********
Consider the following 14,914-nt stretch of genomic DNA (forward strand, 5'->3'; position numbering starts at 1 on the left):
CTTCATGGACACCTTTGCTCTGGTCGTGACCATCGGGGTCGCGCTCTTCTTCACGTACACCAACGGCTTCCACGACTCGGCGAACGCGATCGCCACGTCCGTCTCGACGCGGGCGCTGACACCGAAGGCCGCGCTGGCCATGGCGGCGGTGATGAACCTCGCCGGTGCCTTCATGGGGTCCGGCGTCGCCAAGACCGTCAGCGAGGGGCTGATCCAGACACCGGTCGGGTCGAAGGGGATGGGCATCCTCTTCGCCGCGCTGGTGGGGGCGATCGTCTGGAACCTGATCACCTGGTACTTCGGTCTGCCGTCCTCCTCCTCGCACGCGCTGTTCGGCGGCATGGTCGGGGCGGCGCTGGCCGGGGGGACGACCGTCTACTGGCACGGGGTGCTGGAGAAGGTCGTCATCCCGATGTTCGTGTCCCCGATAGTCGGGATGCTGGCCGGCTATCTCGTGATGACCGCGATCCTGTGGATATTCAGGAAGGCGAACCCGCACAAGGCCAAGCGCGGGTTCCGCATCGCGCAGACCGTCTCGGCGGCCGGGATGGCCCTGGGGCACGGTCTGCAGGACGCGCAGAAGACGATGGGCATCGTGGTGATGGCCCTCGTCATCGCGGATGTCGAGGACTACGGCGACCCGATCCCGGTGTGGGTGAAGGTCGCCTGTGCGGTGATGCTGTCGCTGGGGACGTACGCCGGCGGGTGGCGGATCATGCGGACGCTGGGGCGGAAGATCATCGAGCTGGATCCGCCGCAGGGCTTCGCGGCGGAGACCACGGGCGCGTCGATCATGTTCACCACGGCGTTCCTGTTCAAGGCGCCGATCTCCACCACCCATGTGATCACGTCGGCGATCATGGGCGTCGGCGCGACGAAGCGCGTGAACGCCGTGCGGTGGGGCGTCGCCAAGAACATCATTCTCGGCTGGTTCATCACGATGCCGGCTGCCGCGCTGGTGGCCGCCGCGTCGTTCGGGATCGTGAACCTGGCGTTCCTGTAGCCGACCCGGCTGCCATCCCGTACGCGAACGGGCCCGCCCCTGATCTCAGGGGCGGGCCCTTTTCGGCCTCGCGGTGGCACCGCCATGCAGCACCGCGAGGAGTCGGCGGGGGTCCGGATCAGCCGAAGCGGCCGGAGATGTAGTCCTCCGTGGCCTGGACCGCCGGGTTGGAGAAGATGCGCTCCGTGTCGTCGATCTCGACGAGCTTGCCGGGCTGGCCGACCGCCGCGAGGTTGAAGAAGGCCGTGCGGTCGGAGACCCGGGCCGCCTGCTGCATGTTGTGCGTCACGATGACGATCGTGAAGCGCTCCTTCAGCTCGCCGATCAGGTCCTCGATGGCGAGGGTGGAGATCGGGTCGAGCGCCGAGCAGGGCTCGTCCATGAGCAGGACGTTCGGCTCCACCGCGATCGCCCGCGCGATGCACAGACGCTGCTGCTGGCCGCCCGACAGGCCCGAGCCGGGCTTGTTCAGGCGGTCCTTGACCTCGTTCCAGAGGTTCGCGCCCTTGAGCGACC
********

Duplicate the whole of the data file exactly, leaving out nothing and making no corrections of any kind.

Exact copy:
Consider the following 14,914-nt stretch of genomic DNA (forward strand, 5'->3'; position numbering starts at 1 on the left):
CTTCATGGACACCTTTGCTCTGGTCGTGACCATCGGGGTCGCGCTCTTCTTCACGTACACCAACGGCTTCCACGACTCGGCGAACGCGATCGCCACGTCCGTCTCGACGCGGGCGCTGACACCGAAGGCCGCGCTGGCCATGGCGGCGGTGATGAACCTCGCCGGTGCCTTCATGGGGTCCGGCGTCGCCAAGACCGTCAGCGAGGGGCTGATCCAGACACCGGTCGGGTCGAAGGGGATGGGCATCCTCTTCGCCGCGCTGGTGGGGGCGATCGTCTGGAACCTGATCACCTGGTACTTCGGTCTGCCGTCCTCCTCCTCGCACGCGCTGTTCGGCGGCATGGTCGGGGCGGCGCTGGCCGGGGGGACGACCGTCTACTGGCACGGGGTGCTGGAGAAGGTCGTCATCCCGATGTTCGTGTCCCCGATAGTCGGGATGCTGGCCGGCTATCTCGTGATGACCGCGATCCTGTGGATATTCAGGAAGGCGAACCCGCACAAGGCCAAGCGCGGGTTCCGCATCGCGCAGACCGTCTCGGCGGCCGGGATGGCCCTGGGGCACGGTCTGCAGGACGCGCAGAAGACGATGGGCATCGTGGTGATGGCCCTCGTCATCGCGGATGTCGAGGACTACGGCGACCCGATCCCGGTGTGGGTGAAGGTCGCCTGTGCGGTGATGCTGTCGCTGGGGACGTACGCCGGCGGGTGGCGGATCATGCGGACGCTGGGGCGGAAGATCATCGAGCTGGATCCGCCGCAGGGCTTCGCGGCGGAGACCACGGGCGCGTCGATCATGTTCACCACGGCGTTCCTGTTCAAGGCGCCGATCTCCACCACCCATGTGATCACGTCGGCGATCATGGGCGTCGGCGCGACGAAGCGCGTGAACGCCGTGCGGTGGGGCGTCGCCAAGAACATCATTCTCGGCTGGTTCATCACGATGCCGGCTGCCGCGCTGGTGGCCGCCGCGTCGTTCGGGATCGTGAACCTGGCGTTCCTGTAGCCGACCCGGCTGCCATCCCGTACGCGAACGGGCCCGCCCCTGATCTCAGGGGCGGGCCCTTTTCGGCCTCGCGGTGGCACCGCCATGCAGCACCGCGAGGAGTCGGCGGGGGTCCGGATCAGCCGAAGCGGCCGGAGATGTAGTCCTCCGTGGCCTGGACCGCCGGGTTGGAGAAGATGCGCTCCGTGTCGTCGATCTCGACGAGCTTGCCGGGCTGGCCGACCGCCGCGAGGTTGAAGAAGGCCGTGCGGTCGGAGACCCGGGCCGCCTGCTGCATGTTGTGCGTCACGATGACGATCGTGAAGCGCTCCTTCAGCTCGCCGATCAGGTCCTCGATGGCGAGGGTGGAGATCGGGTCGAGCGCCGAGCAGGGCTCGTCCATGAGCAGGACGTTCGGCTCCACCGCGATCGCCCGCGCGATGCACAGACGCTGCTGCTGGCCGCCCGACAGGCCCGAGCCGGGCTTGTTCAGGCGGTCCTTGACCTCGTTCCAGAGGTTCGCGCCCTTGAGCGACC